Graham's Final Exam
IT is not nice to kick someone while she's down, but I will. Cambridge State Representative Saundra Graham deserved to lose last week's Democratic primary. She ran a lousy, practically invisible campaign against a relative political unknown and lost by 49 votes. She may yet salvage her political career, but not without a long, hard lesson in the ABCs of politics.
Graham, a Cambridge political giant who holds both State House and City Council seats, has been an outspoken advocate of more money for public housing, day care and education--all important grass-roots "people's issues." But Graham forgot the most basic political rule of them all--respecting and staying in close touch with her constituency.
Shortly after hearing the election results, Graham admitted she had run a lackluster campaign by spending very little on publicity and failing to name a campaign manager. Yet the blame falls elsewhere: "I blame it on a lot of things," Graham told the Crimson last week. "I blame it on people's apathy. I blame it on the stories in the newspaper about my children. I blame it on what's been happening in Cambridge..."
Graham has no one but herself to blame. She should have learned her lesson last November. In a hotly-contested City Council election, she barely beat another political newcomer, Jonathan Myers, for a seat she has held since 1976. Instead of recognizing that her political base is fading, Graham blames her near-loss in that election on the complexities of the Cambridge proportional representation system, which encouraged liberal voters to support another progressive incumbent, David E. Sullivan, whom most people felt was facing a more serious challenge.
Next week Graham will officially launch a "sticker campaign" against Alvin Thompson, the victor in last week's primary. This will require voters to affix stickers bearing Graham's name and address to their ballots, a tactic that requires much greater effort on the part of her campaign organization than a traditional contest would have.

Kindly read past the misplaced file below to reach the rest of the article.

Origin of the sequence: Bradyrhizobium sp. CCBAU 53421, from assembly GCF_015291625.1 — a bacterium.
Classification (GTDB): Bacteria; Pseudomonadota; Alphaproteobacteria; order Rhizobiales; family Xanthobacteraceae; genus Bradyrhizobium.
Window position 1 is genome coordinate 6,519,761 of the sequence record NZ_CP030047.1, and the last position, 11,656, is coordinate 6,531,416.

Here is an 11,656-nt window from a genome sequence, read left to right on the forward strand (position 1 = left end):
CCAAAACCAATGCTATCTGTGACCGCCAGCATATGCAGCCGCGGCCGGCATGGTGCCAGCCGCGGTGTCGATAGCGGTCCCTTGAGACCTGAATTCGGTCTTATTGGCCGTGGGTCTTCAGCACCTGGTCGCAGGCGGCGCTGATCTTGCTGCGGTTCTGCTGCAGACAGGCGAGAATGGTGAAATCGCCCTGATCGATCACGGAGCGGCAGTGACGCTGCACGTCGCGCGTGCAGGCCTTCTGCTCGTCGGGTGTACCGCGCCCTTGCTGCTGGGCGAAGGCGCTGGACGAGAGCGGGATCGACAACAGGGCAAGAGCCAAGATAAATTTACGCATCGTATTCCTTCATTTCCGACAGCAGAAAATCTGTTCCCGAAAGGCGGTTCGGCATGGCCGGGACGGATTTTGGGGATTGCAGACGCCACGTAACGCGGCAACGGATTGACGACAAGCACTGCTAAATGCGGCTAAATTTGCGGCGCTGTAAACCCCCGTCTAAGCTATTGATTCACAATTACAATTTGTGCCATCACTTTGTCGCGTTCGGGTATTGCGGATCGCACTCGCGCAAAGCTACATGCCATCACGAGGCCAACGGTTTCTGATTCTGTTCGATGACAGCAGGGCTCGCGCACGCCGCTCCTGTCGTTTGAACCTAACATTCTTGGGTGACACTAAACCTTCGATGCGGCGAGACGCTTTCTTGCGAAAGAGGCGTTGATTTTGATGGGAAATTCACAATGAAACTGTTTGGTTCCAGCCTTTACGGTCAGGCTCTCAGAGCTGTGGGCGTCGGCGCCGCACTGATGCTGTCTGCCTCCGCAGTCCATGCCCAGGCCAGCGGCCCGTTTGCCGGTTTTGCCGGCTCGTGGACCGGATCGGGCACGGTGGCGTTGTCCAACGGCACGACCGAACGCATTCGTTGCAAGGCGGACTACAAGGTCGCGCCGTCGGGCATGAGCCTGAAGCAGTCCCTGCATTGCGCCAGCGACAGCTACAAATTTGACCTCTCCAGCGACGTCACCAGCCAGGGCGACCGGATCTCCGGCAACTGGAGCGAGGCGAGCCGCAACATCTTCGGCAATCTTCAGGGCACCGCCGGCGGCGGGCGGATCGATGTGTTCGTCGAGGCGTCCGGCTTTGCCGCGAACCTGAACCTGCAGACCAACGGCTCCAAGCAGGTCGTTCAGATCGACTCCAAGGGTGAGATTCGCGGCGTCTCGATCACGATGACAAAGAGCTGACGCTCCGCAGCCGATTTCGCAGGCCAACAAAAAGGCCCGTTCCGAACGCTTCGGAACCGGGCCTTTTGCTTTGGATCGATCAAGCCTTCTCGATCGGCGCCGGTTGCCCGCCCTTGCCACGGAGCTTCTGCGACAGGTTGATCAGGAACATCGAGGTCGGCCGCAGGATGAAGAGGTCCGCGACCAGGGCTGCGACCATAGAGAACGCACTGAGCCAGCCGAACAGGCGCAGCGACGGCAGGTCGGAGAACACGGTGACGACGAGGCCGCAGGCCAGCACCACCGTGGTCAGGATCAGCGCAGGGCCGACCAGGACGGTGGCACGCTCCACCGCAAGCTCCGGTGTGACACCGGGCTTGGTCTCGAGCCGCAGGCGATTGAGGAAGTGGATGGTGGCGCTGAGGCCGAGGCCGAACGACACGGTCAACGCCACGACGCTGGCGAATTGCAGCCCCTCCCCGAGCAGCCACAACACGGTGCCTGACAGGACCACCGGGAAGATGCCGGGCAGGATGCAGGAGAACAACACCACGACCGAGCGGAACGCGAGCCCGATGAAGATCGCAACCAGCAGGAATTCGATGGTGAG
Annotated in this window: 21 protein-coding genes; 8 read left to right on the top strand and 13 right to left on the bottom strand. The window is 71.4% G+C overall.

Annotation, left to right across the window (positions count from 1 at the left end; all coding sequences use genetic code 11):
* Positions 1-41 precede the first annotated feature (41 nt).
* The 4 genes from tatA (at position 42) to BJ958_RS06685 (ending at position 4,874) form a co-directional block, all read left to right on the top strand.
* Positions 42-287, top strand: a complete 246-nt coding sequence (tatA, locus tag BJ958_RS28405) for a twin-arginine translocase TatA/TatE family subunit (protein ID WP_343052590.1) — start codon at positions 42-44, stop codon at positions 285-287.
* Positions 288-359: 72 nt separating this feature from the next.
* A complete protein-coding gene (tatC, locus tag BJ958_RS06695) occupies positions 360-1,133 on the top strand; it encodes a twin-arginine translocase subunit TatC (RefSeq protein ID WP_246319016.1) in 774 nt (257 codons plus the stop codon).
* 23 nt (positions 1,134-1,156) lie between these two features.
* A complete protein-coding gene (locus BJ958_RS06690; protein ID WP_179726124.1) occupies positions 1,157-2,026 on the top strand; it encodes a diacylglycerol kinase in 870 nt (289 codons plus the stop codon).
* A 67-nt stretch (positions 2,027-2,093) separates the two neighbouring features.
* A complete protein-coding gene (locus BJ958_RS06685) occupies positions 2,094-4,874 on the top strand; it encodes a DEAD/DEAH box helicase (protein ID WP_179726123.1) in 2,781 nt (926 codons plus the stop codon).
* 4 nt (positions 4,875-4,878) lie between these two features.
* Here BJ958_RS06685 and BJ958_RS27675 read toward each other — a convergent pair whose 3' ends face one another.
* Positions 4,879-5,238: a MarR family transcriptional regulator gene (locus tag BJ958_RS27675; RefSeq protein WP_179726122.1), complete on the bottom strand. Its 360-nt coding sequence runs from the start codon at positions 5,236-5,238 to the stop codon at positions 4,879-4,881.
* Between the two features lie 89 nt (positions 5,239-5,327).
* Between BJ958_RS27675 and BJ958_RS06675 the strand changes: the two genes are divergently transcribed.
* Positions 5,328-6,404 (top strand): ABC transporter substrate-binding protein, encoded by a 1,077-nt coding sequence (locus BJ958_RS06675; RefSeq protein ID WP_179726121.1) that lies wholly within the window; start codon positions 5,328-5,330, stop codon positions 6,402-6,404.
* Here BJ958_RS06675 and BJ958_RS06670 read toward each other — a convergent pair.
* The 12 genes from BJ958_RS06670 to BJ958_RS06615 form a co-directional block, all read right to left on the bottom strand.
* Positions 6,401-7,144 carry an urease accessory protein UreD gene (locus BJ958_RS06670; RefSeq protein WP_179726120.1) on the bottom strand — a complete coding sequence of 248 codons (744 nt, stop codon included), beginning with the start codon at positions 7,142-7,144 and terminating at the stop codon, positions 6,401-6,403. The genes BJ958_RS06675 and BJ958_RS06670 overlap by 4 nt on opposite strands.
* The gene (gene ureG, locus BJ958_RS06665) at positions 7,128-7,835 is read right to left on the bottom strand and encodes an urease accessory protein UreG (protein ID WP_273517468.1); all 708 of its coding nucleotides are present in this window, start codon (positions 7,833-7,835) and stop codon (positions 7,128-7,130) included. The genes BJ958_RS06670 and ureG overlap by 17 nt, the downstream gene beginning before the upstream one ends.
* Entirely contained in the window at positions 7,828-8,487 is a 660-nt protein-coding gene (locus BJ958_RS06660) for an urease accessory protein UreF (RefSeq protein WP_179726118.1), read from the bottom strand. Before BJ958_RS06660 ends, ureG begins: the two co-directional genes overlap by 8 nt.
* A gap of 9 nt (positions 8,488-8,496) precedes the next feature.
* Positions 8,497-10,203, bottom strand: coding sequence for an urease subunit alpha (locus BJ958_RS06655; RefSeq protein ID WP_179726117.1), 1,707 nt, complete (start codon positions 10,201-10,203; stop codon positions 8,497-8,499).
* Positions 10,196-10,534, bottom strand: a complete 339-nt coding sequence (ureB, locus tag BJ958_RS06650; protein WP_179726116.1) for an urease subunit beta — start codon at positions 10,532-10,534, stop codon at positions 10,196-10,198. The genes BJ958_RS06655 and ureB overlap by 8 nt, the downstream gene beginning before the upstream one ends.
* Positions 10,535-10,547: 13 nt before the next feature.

HER campaign will be a longshot effort by a candidate who was too lazy to seek the help of her constituency. Now, Graham's campaign has begun to assemble a paid staff and hopes to raise $1000 per day to help win back her disaffected constituency.
Graham's supporters like to think of her as a champion of the underdog, and consider her a leader in the Legislature on crucial issues. They make an effective case that the politically unknown Thompson--a truant officer with the Cambridge School Department--would be far less influential as a legislator because of his pro-landlord position on rent control. As one Graham campaign aide put it, "losing Saundra Graham would be a tragedy for Cambridge."
Despite her record, Graham will have a difficult time trying to convince voters that she is still the effective, responsible, caring elected official her reputation makes her out to be. Her primary non-campaign was a display of arrogance, and it has not gone unpunished.
An example she might look to for encouragement is that of her frequent political ally, Governor Michael S. Dukakis, whose arrogance and overconfidence cost him the 1978 Democratic gubernatorial primary. Four years later, having learned a lesson in humility, Dukakis returned to the State House and revived a dormant political career.
But there is a significant difference. Dukakis had four years to learn his lessons. Graham needs to cram for a final less than seven weeks away.